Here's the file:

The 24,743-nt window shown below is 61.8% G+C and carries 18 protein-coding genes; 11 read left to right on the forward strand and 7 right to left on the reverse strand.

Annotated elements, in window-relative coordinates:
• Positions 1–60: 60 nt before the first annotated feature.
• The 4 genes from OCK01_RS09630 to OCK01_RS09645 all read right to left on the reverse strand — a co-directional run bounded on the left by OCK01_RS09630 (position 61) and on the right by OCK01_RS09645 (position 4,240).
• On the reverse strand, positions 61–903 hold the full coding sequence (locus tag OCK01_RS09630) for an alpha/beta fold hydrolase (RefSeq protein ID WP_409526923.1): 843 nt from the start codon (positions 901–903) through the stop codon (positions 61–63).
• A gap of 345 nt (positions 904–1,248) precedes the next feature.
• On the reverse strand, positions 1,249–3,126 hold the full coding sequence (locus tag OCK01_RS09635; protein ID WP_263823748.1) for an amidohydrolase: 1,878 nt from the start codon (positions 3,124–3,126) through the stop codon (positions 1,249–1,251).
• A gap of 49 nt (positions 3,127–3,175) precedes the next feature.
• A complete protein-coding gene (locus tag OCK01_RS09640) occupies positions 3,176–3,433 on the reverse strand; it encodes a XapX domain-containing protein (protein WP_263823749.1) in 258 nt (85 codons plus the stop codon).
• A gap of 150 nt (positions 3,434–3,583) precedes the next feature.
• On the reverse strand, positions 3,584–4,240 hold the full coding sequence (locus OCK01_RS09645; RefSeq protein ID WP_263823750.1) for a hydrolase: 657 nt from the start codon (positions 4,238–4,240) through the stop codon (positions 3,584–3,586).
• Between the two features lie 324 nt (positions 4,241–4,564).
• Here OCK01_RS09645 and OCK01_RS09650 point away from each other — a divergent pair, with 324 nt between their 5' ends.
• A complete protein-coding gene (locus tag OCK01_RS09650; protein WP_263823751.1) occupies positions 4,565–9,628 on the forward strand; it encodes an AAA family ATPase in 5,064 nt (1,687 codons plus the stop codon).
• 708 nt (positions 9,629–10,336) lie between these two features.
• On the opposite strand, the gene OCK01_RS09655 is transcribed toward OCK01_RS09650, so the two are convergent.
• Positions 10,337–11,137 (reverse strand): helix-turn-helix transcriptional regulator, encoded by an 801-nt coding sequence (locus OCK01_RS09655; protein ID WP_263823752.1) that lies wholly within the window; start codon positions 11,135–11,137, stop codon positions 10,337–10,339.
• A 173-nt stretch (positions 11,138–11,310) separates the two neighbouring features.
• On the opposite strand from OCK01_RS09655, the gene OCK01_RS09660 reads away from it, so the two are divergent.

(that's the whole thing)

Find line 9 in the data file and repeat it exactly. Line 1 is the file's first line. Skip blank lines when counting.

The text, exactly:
• A complete protein-coding gene (locus tag OCK01_RS09640) occupies positions 3,176–3,433 on the reverse strand; it encodes a XapX domain-containing protein (protein WP_263823749.1) in 258 nt (85 codons plus the stop codon).